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Thread: new Freud blade set

  1. #1
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    new Freud blade set

    I saw something I've never seen before today. The Freud 8" reversible stacked finger joint blade kit. It is essentially just the two outside blades of a stacked dado set, no chippers and no shims, but the blades have offset carbides and make a 1/4" kerf stacked A-B-arbor or 3/8" kerf stacked B-A-arbor.

    Let me see if I can find a link. Here they are on Amazon. The local store I saw them at has them at $10 less then Amazon. Maybe I'll go back Friday and spend some overtime money.

    I wonder what rake angle these guys are? For that matter, do I go to Freud or Bosch website for more info? Aha! The Freud website still has some info. Rake appears to be 20 degrees (also called hook angle). A bit much for pull operation of the RAS (I don't like going above +5 degrees and won't do pull cuts above +15 degrees - in fact, I think +15 degrees is the most aggressive hook angle blade I own), but pushing and ripping modes of operation should still be ok.

    So, I answered my own question about hook angle. Does anyone know what sorts of conditions should be avoided to avoid unevenly stressing the offset mounted carbides?

    Thinking about this more, I think I may just have thought myself out of the purchase. I started thinking that since this is essentially an FTG grind that it wouldn't be good for crossgrain dadoes, but might be ok to use to cleanup the bottom of a 1/4" or 3/8" dado cut just under depth using the stacked dado set. Then I got to thinking that I have 1/4" and 3/8" router bits (straight) and could just cleanup said under depth cuts on the router table. That led me to thinking that maybe I should get one of those tenoning jigs to use on the router table instead.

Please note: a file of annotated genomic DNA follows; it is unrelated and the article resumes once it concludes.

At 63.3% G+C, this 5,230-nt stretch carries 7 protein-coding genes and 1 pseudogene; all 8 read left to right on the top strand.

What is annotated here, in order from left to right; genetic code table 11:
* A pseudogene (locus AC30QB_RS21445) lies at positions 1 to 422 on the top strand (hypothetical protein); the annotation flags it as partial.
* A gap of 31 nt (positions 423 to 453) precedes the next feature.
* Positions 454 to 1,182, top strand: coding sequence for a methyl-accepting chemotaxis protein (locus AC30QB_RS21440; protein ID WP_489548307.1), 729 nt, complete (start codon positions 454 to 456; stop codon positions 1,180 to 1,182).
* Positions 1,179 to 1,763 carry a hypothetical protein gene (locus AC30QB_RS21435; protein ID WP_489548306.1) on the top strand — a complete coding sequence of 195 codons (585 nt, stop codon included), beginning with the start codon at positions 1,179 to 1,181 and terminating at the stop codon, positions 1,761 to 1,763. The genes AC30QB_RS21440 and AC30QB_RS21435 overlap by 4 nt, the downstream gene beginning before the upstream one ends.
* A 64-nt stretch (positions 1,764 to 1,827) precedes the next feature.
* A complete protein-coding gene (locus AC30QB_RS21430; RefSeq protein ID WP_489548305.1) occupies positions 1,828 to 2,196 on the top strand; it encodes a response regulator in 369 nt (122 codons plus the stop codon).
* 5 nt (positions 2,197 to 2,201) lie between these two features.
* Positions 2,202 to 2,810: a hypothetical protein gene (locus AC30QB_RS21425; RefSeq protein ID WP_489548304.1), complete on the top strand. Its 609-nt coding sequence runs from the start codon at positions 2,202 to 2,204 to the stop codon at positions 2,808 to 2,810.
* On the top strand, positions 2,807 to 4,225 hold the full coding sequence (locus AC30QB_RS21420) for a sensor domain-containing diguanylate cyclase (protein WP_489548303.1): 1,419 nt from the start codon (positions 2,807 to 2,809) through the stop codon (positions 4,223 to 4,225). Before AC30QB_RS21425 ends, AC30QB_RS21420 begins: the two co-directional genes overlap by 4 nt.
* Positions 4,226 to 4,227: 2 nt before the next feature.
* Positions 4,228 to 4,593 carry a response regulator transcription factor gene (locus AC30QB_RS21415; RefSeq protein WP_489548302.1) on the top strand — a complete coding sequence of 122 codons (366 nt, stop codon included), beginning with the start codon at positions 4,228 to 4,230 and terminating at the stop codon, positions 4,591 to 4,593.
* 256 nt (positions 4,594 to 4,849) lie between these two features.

Has anyone used tenoning jigs on the router table? What sorts of things have you used them for? Would you buy a tenoning jig just for the router table if you didn't have a table saw to use it on?

    Trying to figure out the best way to spend my overtime money from last week is harder then I thought. Guess that means I'm just about done with tool collecting and it is time to get my back healed up and make stuff.

  2. #2
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    Dunno that I'd use the Freud box joint set on a RAS, but it sure is a sweet addition to a tablesaw. Charles McCracken from Freud may have some suggestions, both on the blade question and the router question.
    When the going gets weird, the weird turn pro. - Hunter S. Thompson
    When the weird get going, they start their own forum. - Vaughn McMillan

    workingwoods.com

  3. #3
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    Mark
    I've had that set for a year or so, and it does a great job for finger joints.

    I've never tried it for cross-grain dados, but I don't see why it wouldn't work very well. Tear-out shouldn't be a problem - particularly if you'd scribe the cut lines before sawing.
    Jim D.
    Adapt, Improvise, Overcome!